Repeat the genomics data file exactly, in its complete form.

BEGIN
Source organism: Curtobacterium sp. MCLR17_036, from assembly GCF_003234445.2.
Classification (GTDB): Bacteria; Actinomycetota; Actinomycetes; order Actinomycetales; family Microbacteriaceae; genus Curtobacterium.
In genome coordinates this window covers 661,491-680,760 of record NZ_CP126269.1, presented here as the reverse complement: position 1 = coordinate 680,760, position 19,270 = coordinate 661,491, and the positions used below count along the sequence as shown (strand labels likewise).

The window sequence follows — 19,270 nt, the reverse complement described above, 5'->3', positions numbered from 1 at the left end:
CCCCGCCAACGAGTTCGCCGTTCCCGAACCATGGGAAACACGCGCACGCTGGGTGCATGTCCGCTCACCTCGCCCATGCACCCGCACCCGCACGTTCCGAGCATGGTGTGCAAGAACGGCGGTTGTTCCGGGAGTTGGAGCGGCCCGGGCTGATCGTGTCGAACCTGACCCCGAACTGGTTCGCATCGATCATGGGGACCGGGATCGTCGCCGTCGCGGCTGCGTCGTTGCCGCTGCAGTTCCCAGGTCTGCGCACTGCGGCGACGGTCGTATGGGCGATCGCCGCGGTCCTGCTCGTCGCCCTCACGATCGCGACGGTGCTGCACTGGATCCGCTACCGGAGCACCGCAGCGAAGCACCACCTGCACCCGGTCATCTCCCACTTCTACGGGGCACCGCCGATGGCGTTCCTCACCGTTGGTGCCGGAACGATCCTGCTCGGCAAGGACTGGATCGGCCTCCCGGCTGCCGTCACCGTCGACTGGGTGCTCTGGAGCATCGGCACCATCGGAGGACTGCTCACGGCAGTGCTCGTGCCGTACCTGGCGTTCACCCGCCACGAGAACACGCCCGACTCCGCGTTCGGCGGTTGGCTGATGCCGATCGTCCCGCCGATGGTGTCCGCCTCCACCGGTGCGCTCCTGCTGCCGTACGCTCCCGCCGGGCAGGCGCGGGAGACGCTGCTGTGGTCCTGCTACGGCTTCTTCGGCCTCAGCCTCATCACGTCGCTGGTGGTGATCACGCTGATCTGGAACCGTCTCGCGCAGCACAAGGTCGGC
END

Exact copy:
Source organism: Curtobacterium sp. MCLR17_036, from assembly GCF_003234445.2.
Classification (GTDB): Bacteria; Actinomycetota; Actinomycetes; order Actinomycetales; family Microbacteriaceae; genus Curtobacterium.
In genome coordinates this window covers 661,491-680,760 of record NZ_CP126269.1, presented here as the reverse complement: position 1 = coordinate 680,760, position 19,270 = coordinate 661,491, and the positions used below count along the sequence as shown (strand labels likewise).

The window sequence follows — 19,270 nt, the reverse complement described above, 5'->3', positions numbered from 1 at the left end:
CCCCGCCAACGAGTTCGCCGTTCCCGAACCATGGGAAACACGCGCACGCTGGGTGCATGTCCGCTCACCTCGCCCATGCACCCGCACCCGCACGTTCCGAGCATGGTGTGCAAGAACGGCGGTTGTTCCGGGAGTTGGAGCGGCCCGGGCTGATCGTGTCGAACCTGACCCCGAACTGGTTCGCATCGATCATGGGGACCGGGATCGTCGCCGTCGCGGCTGCGTCGTTGCCGCTGCAGTTCCCAGGTCTGCGCACTGCGGCGACGGTCGTATGGGCGATCGCCGCGGTCCTGCTCGTCGCCCTCACGATCGCGACGGTGCTGCACTGGATCCGCTACCGGAGCACCGCAGCGAAGCACCACCTGCACCCGGTCATCTCCCACTTCTACGGGGCACCGCCGATGGCGTTCCTCACCGTTGGTGCCGGAACGATCCTGCTCGGCAAGGACTGGATCGGCCTCCCGGCTGCCGTCACCGTCGACTGGGTGCTCTGGAGCATCGGCACCATCGGAGGACTGCTCACGGCAGTGCTCGTGCCGTACCTGGCGTTCACCCGCCACGAGAACACGCCCGACTCCGCGTTCGGCGGTTGGCTGATGCCGATCGTCCCGCCGATGGTGTCCGCCTCCACCGGTGCGCTCCTGCTGCCGTACGCTCCCGCCGGGCAGGCGCGGGAGACGCTGCTGTGGTCCTGCTACGGCTTCTTCGGCCTCAGCCTCATCACGTCGCTGGTGGTGATCACGCTGATCTGGAACCGTCTCGCGCAGCACAAGGTCGGC